Medical Rounds


When Australia antigen was discovered in 1963,1 it was not expected that it would herald a new era in hepatitis research. The first publication on the association of viral hepatitis with the presence of this antigen in the blood appeared in 1967,^ and this opened the door to a long series of confirmatory studies in many different laboratories all over the world. In 1969 the Hospital of the University of Tokyo became the first to screen blood donors for the presence of Australia antigen as a means of decreasing the incidence of post-transfusion hepatitis. Within 2 years this became virtually a universal procedure. Although the major emphasis was on the role of Australia antigen in posttransfusion hepatitis, attention was also paid to the original observation that this antigen was detectable in hepatitis patients who had no history of blood transfusion or other parenteral exposure. It was thus proposed that Australia antigen could be transmitted by nonparenteral means.^ This view was strengthened by the studies of Krugman and Giles,^ in which preparations containing Australia This work was supported by U.S.P.H.S. Crants CA-06551 and RR-05539 from National Institutes of Health, and by an appropriation from the Commonwealth of Pennsylvania. Address for reprints: Alton 1. Sutnick, M.O., Associate Director, The Institute for Cancer Research, The Eox Chase Cancer Center, 7701 Burholme Avenue, Philadelphia, PA 19111.


Erom The Institute for Cancer Research, The Fox Chase Cancer Center, Philadelphia, Pennsylvania

antigen were orally administered to mentally retarded youngsters on adtnission to a state institution. They were subsequently noted to develop mild hepatitis associated with Australia antigen in their blood. Hepatitis A and Hepatitis B These observations raised serious questions about the time-honored designation of 2 viruses causing hepatitis, the infectious hepatitis (IH) virus and serum hepatitis (SH) virus. It now appears that an agent which can be identified in the blood can be transmitted either parenterally or nonparenterally. These concerns have led hepatologists to return to a nomenclature of hepatitis A (not associated with Australia antigen) and hepatitis B (associated with Australia antigen). Hepatitis B may be definitively identified by the presence of Australia antigen. Hepatitis A at present is identified only by the absence of Australia antigen, although serologic tests for hepatitis A are under development.-'' Hepatitis A is acknowledged as being more contagious, but we no longer recommend the use of the terms serum hepatitis and infectious hepatitis in an etiologic sense.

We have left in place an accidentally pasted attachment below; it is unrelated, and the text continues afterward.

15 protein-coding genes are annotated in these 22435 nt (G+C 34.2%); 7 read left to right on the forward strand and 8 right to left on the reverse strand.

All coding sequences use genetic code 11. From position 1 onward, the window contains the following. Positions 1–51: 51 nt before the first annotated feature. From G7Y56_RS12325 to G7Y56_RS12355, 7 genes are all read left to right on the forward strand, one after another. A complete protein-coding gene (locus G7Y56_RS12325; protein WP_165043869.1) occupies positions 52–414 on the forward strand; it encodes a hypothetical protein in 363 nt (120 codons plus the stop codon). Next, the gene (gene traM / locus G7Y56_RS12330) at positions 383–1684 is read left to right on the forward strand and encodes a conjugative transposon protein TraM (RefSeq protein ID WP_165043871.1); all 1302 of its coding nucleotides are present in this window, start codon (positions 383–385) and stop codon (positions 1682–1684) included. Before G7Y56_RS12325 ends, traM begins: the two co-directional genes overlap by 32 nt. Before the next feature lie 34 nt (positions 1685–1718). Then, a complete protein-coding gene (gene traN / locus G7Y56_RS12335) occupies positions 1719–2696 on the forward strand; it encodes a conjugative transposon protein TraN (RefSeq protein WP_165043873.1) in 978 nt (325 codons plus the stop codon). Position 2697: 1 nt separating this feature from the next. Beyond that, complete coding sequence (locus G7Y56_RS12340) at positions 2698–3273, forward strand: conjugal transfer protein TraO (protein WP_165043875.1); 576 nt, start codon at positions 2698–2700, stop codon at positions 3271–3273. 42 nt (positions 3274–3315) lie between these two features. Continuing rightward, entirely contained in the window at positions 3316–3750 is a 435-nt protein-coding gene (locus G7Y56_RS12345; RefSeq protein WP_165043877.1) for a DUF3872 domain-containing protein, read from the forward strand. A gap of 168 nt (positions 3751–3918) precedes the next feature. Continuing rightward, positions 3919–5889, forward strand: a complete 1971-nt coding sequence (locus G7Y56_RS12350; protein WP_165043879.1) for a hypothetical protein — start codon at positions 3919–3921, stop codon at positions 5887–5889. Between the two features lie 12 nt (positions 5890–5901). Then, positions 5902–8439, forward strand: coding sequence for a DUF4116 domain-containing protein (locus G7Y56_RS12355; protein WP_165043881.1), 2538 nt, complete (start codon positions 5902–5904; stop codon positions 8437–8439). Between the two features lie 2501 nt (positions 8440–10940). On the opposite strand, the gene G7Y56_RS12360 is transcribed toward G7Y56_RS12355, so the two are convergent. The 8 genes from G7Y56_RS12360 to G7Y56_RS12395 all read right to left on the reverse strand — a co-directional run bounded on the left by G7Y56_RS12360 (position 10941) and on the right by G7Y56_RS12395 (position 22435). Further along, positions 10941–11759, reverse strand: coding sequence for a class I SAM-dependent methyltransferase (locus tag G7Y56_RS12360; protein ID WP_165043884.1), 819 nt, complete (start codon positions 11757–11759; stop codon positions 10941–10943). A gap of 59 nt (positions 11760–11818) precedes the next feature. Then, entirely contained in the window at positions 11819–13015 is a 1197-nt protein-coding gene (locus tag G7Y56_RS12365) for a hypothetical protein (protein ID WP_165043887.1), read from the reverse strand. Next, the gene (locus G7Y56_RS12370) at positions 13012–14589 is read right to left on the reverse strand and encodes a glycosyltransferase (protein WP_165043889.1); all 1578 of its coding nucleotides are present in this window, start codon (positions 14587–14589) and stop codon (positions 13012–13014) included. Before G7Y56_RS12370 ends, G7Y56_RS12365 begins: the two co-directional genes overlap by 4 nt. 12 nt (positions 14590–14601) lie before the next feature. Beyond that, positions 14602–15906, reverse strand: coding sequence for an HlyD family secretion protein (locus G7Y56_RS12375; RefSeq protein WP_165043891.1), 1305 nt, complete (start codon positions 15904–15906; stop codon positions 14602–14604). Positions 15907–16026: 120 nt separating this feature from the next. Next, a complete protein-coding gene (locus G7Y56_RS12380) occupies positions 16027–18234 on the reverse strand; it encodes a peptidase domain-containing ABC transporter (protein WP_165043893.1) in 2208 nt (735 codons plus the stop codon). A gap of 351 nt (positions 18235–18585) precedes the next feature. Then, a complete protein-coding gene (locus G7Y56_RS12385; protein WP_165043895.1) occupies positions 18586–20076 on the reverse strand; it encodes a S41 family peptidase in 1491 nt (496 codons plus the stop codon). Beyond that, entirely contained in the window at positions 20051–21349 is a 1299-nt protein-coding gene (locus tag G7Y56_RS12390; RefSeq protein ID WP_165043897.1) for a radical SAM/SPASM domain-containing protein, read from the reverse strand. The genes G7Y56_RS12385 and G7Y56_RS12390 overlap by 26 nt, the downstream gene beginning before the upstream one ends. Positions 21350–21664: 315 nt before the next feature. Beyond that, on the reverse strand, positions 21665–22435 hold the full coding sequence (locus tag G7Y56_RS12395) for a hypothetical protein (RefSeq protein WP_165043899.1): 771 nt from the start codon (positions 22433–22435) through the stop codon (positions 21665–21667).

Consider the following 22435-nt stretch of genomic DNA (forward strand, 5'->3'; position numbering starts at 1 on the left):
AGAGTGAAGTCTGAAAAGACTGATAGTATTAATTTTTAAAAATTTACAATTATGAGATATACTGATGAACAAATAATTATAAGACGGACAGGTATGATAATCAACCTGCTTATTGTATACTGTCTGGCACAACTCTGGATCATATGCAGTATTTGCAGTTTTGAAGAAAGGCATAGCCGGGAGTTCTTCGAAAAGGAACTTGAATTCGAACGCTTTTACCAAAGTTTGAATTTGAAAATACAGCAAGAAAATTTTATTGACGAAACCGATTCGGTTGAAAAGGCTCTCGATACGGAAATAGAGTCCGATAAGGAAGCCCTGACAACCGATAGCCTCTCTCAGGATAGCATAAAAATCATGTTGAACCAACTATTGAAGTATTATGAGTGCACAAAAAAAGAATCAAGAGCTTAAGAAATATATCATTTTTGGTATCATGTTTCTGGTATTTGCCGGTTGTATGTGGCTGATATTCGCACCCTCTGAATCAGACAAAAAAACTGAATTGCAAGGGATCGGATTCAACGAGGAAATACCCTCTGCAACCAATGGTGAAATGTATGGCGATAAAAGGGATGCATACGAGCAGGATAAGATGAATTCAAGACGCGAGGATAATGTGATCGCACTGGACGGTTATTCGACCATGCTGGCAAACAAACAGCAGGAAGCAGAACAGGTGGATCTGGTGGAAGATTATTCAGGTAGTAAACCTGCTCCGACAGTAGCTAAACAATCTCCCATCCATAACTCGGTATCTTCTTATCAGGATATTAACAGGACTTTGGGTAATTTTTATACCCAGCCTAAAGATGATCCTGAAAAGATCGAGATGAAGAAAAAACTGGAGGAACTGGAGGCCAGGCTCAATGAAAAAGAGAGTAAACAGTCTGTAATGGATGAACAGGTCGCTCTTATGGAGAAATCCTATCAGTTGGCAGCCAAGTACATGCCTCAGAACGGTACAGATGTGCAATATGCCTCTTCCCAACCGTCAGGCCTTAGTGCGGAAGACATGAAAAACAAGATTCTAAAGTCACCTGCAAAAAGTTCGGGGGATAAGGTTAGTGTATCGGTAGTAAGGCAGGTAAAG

These, in fact, are epidemiologic terms. Serum hepatitis indicates a route of infection or a means of infection. This is analogous to the use of the term nosocomial infection to indicate how that infection was contracted. But what is this Australia antigen that identifies hepatitis B? In 1968 it was viewed under the microscope as a spherical particle about 20 nm in diameter which resembled a virus.'' However, the inability to detect nucleic acids in this particle raised serious doubts as to its capability of replication. Larger particles 42 nm in diameter, first discovered by Dane et al.,' are probably the true infectious agents of the disease. These larger particles are coated with Australia antigen. Accordingly, the currently recommended nomenclature is based on the structure of the 42 nm particle. Australia antigen has been renamed hepatitis B surface antigen (HBsAg) and the internal component is called hepatitis B core antigen (HB,Ag). Clinical Uses of HB Ag Testing for HB«Ag is now used widely in hospitals, blood banks, clinical laboratories and research laboratories. The most common use of the test is for screening of blood donors. This is now one of the certification requirements of the American Association of Blood Banks. An investigation of the effectiveness of testing blood donors for MBsAg and excluding those found to be positive was carried out at the Philadelphia General Hospital.'* Before the institution of this screening program, post-transfusion (mostly anicteric) hepatitis occurred in 17.9% of transfused patients. This has now decreased to 5.9%. These results emphasize the importance of establishing such testing programs. Another widely used clinical application of the HBsAg test is in the diagnosis

November 1975

Vol. 14